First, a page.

My Teaching Notebook

I realized that for all the years I have had this blog I am pretty sure I have never shared my teaching notebook with you. And that’s just crazy because it’s a fundamental part of who I am. My teaching notebook is nothing fancy, and there’ not right way to use one. I hope you find a little inspiration in learning about my approach!

What’s It For?

I buy a notebook for every class I teach. They can be as plain or as fancy as you want them to be. I generally buy a traditional. Mine come from Target and look like this:

I pick whatever color speaks to me. On the inside cover, I write the name of the class and semester to tell them apart. I told you – I keep it very simple.

But back to the point. What is it for? My teaching notebook allows me to do several things:

  • it’s a place for me to jot down ideas before I start planning the class and as I’m planning it
  • it’s a way for me to sketch out what a session will look like
  • it allows me to document ideas I have for future iterations of the course.

Basically, it keeps all my ideas about my class organized in one place. Sure, I could do this electronically (and I also have Pinterest boards for my classes as well), but I find that I like being able to have a physical collection of it all. Plus, I can carry it around with me and easily add ideas to it whenever and wherever.

The Advantages

I just told you my three main reasons for why and how I use the notebooks. Last week, when I was talking about chunking and microlearning, I explained I used my notebooks to sketch out classes that met F2F. On our class website, I always provided students with an overview of what we would be doing that day. And while the session was always broken up into chunks, time frames were not always visible to students. I don’t want them getting overly hung up on time.

But in my notebook I have the chunks with the time written out next to them. For example, a class I taught last year met from 5:00-7:50. Here is an example of what chunking looked liked in my notebook:

5:00-5:05: Overview of the day

5:05-6:00: Discussion: Defining Digital Literacies and Digital Competence

6:00-6:10: Break

6:10-6:30: Inside Maddie’s Classroom

6:30-6:50: The Digital Challenge

6:50-7:45: Explore Projects

Now, when you look at that you may not see a whole lot of chunking. But keep in mind that I have a website running alongside this where my students have more details. For example, the first main activity (discussion on digital literacies and competence) is broken down for the students like this:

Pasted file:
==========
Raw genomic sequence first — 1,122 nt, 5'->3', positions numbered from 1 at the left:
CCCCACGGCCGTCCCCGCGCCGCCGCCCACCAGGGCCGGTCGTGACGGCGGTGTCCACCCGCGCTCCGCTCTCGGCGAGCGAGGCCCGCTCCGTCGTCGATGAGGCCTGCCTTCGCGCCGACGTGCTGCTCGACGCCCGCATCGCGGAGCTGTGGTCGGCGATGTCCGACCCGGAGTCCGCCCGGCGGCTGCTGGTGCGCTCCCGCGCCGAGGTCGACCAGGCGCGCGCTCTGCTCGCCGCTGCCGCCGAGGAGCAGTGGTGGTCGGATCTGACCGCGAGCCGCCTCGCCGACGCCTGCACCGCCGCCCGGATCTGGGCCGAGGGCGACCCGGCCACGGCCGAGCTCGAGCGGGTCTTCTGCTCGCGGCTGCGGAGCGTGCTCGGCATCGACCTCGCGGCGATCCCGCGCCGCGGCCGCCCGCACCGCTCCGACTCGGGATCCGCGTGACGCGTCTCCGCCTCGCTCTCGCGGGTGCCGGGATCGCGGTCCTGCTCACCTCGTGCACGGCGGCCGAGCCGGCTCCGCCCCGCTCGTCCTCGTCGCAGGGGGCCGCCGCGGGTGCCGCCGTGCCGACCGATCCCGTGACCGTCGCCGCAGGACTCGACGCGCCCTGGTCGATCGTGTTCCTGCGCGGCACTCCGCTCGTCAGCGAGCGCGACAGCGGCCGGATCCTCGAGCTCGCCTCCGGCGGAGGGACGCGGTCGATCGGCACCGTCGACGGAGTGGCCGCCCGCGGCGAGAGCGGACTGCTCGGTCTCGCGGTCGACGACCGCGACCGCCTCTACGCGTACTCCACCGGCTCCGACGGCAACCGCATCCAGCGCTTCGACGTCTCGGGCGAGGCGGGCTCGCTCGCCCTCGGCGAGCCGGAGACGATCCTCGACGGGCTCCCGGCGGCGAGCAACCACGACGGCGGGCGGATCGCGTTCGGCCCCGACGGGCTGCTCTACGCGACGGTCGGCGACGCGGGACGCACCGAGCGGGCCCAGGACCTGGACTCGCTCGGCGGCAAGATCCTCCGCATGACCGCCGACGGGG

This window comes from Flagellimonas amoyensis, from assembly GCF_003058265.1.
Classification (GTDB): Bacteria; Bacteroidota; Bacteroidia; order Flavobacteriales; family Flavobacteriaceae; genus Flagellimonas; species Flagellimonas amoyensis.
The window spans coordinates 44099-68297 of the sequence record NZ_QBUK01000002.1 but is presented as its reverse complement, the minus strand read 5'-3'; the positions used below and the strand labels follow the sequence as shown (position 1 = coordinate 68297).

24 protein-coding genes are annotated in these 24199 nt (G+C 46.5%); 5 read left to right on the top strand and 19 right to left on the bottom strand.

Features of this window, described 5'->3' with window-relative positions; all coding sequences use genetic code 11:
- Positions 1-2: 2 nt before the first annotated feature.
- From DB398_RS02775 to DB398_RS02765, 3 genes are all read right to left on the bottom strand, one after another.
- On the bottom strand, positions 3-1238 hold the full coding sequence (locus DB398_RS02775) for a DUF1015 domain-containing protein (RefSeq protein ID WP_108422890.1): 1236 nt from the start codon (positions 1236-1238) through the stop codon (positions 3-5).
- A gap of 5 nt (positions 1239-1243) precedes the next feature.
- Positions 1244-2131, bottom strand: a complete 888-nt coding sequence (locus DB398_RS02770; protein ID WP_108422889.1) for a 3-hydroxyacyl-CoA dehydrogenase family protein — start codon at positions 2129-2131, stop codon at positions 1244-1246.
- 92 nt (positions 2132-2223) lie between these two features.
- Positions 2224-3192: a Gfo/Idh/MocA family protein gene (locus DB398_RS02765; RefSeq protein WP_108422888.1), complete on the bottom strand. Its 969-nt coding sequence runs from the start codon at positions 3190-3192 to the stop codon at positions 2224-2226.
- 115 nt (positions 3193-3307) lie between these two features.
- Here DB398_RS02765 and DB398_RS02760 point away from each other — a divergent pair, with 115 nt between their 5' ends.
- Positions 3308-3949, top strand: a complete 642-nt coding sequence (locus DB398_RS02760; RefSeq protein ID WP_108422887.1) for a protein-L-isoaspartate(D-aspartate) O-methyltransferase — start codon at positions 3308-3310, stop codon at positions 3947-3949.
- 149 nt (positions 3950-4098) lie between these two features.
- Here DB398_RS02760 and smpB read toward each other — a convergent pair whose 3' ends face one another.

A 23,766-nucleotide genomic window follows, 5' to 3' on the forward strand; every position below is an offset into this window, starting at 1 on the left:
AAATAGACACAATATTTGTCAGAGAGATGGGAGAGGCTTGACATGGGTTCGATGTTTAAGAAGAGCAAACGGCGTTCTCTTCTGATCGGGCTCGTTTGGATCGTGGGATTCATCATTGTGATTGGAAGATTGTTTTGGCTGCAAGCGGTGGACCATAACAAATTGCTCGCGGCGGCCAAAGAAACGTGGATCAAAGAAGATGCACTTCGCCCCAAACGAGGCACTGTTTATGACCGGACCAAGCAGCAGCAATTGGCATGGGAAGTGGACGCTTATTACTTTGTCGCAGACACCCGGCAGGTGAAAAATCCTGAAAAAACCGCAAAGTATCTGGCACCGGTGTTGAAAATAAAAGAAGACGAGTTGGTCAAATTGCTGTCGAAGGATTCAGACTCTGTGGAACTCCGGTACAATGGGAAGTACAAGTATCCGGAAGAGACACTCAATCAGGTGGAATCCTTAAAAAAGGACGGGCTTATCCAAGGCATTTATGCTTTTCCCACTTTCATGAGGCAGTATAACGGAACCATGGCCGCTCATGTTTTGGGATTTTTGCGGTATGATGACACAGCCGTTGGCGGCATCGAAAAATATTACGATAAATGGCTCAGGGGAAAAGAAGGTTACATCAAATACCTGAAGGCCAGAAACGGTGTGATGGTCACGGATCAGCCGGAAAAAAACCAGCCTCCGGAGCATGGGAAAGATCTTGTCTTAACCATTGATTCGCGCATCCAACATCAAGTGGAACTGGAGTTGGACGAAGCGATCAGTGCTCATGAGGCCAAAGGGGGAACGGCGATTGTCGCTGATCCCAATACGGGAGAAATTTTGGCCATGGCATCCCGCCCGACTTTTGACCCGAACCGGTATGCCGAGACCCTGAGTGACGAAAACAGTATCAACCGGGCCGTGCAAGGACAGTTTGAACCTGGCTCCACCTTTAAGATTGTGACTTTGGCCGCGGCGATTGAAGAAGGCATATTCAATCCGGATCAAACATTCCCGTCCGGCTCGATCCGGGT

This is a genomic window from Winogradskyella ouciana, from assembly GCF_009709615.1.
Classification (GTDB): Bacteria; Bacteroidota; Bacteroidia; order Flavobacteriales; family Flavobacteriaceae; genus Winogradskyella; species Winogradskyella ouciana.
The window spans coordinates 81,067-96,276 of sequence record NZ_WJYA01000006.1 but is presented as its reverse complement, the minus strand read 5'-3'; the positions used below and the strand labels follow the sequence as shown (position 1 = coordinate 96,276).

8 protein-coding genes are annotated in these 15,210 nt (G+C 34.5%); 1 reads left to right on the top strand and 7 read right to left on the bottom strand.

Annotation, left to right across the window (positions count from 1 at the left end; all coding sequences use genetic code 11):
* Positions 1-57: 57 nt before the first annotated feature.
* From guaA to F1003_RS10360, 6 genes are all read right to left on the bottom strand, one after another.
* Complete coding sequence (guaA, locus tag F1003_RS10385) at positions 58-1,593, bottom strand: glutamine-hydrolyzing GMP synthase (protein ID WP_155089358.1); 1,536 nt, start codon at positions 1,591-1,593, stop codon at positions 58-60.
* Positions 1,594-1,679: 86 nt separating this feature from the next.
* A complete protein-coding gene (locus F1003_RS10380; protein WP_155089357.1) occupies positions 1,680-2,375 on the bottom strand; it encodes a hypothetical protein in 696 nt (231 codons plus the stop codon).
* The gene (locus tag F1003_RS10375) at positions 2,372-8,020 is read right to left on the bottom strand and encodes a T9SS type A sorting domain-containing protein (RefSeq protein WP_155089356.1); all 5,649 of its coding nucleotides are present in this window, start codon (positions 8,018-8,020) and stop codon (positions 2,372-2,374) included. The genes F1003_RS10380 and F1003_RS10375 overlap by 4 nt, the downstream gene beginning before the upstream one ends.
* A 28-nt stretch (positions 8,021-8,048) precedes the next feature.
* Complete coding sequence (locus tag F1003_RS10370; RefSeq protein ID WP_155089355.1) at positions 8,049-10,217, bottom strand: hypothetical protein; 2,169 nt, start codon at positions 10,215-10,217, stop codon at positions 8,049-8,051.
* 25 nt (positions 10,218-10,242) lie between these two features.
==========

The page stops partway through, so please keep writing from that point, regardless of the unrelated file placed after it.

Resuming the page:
• we will first break up into small groups. your groups will be tasked with defining the terms digital competence and digital literacies. Each definition should be 1-2 paragraphs. Put your definition here. You will have 20 minutes to complete this task.
  • we will then review the definitions and briefly discuss them.
  • with your group, each person will have up to five minutes to share what they have discovered about themselves in terms of creating instruction that supports digital literacies and the development of digital competence. you can share anything you wish which could include concerns or questions you have about your instruction (problems are encouraged).
  • your group should identify 1-2 issues to bring forward for further discussion by everyone.

I don’t need to hand write all that out in a notebook. What I need, to keep me in check, is a basic time frame to make sure I am on top of where we need to be. I need a page I can glance down at during the class and orient myself quickly. I may even note start and stop times in my notebook so I don’t forget. You can see here though how one task that lasted almost an hour is broken down into chunks in the class overview of the website.

Great Ideas I Have Yet to Implement

The back part of my notebook is reserved for great ideas I want to implement in the future. These ideas typically come to me during or right after teaching a class. I realize that the experience could have been better if I had done X differently. Usually, there is no time to go back and make the change (the time has passed). However, I know from experience that I will not remember my brilliant idea in the future.

So I flip to the last few pages of my notebook and jot down whatever I need to jot down to preserve the memory. When I am planning to teach the class again, I can review these notes and make the appropriate modifications if I want. It’s a simple and efficient approach.

 

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